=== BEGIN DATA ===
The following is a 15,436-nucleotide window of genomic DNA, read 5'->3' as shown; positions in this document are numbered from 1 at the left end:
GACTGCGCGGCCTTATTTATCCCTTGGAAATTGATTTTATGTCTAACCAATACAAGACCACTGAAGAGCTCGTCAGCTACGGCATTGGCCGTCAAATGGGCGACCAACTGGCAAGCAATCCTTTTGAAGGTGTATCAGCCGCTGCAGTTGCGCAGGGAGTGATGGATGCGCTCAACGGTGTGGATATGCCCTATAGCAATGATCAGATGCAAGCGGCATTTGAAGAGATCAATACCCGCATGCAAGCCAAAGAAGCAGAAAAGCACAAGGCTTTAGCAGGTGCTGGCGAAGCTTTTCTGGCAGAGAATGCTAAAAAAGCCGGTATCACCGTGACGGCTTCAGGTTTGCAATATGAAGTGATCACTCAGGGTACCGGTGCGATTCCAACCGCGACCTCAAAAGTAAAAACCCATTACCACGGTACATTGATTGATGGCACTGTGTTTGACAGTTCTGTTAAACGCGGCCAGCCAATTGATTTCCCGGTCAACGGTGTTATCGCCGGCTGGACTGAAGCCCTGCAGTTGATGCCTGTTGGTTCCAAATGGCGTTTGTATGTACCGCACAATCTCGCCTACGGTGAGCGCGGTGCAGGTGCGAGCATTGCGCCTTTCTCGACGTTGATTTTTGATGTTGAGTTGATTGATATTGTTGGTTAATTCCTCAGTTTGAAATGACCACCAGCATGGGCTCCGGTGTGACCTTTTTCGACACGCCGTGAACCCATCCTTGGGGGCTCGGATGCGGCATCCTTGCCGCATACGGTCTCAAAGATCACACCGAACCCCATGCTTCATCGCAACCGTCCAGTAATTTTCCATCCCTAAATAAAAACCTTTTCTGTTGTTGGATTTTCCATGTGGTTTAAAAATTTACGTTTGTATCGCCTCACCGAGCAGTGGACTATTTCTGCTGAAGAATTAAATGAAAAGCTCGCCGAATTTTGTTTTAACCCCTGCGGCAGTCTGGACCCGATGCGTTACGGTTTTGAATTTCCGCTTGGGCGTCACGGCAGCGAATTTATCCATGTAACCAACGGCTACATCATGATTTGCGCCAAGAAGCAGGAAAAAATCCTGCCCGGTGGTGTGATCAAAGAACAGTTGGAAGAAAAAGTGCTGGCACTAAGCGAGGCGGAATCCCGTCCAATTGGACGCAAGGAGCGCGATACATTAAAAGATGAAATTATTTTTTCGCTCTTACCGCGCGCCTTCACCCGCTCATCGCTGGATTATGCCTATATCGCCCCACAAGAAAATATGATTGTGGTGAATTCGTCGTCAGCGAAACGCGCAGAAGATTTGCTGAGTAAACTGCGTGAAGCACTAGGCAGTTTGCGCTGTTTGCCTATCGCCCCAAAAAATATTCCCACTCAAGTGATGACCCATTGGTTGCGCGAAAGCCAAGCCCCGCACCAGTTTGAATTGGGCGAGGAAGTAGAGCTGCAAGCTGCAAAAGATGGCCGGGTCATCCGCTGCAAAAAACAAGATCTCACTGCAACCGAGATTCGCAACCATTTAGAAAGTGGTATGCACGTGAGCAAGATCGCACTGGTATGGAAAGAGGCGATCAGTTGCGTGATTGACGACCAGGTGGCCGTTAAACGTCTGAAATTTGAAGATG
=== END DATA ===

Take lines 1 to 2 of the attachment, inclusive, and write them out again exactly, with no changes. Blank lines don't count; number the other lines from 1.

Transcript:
The following is a 15,436-nucleotide window of genomic DNA, read 5'->3' as shown; positions in this document are numbered from 1 at the left end:
GACTGCGCGGCCTTATTTATCCCTTGGAAATTGATTTTATGTCTAACCAATACAAGACCACTGAAGAGCTCGTCAGCTACGGCATTGGCCGTCAAATGGGCGACCAACTGGCAAGCAATCCTTTTGAAGGTGTATCAGCCGCTGCAGTTGCGCAGGGAGTGATGGATGCGCTCAACGGTGTGGATATGCCCTATAGCAATGATCAGATGCAAGCGGCATTTGAAGAGATCAATACCCGCATGCAAGCCAAAGAAGCAGAAAAGCACAAGGCTTTAGCAGGTGCTGGCGAAGCTTTTCTGGCAGAGAATGCTAAAAAAGCCGGTATCACCGTGACGGCTTCAGGTTTGCAATATGAAGTGATCACTCAGGGTACCGGTGCGATTCCAACCGCGACCTCAAAAGTAAAAACCCATTACCACGGTACATTGATTGATGGCACTGTGTTTGACAGTTCTGTTAAACGCGGCCAGCCAATTGATTTCCCGGTCAACGGTGTTATCGCCGGCTGGACTGAAGCCCTGCAGTTGATGCCTGTTGGTTCCAAATGGCGTTTGTATGTACCGCACAATCTCGCCTACGGTGAGCGCGGTGCAGGTGCGAGCATTGCGCCTTTCTCGACGTTGATTTTTGATGTTGAGTTGATTGATATTGTTGGTTAATTCCTCAGTTTGAAATGACCACCAGCATGGGCTCCGGTGTGACCTTTTTCGACACGCCGTGAACCCATCCTTGGGGGCTCGGATGCGGCATCCTTGCCGCATACGGTCTCAAAGATCACACCGAACCCCATGCTTCATCGCAACCGTCCAGTAATTTTCCATCCCTAAATAAAAACCTTTTCTGTTGTTGGATTTTCCATGTGGTTTAAAAATTTACGTTTGTATCGCCTCACCGAGCAGTGGACTATTTCTGCTGAAGAATTAAATGAAAAGCTCGCCGAATTTTGTTTTAACCCCTGCGGCAGTCTGGACCCGATGCGTTACGGTTTTGAATTTCCGCTTGGGCGTCACGGCAGCGAATTTATCCATGTAACCAACGGCTACATCATGATTTGCGCCAAGAAGCAGGAAAAAATCCTGCCCGGTGGTGTGATCAAAGAACAGTTGGAAGAAAAAGTGCTGGCACTAAGCGAGGCGGAATCCCGTCCAATTGGACGCAAGGAGCGCGATACATTAAAAGATGAAATTATTTTTTCGCTCTTACCGCGCGCCTTCACCCGCTCATCGCTGGATTATGCCTATATCGCCCCACAAGAAAATATGATTGTGGTGAATTCGTCGTCAGCGAAACGCGCAGAAGATTTGCTGAGTAAACTGCGTGAAGCACTAGGCAGTTTGCGCTGTTTGCCTATCGCCCCAAAAAATATTCCCACTCAAGTGATGACCCATTGGTTGCGCGAAAGCCAAGCCCCGCACCAGTTTGAATTGGGCGAGGAAGTAGAGCTGCAAGCTGCAAAAGATGGCCGGGTCATCCGCTGCAAAAAACAAGATCTCACTGCAACCGAGATTCGCAACCATTTAGAAAGTGGTATGCACGTGAGCAAGATCGCACTGGTATGGAAAGAGGCGATCAGTTGCGTGATTGACGACCAGGTGGCCGTTAAACGTCTGAAATTTGAAGATG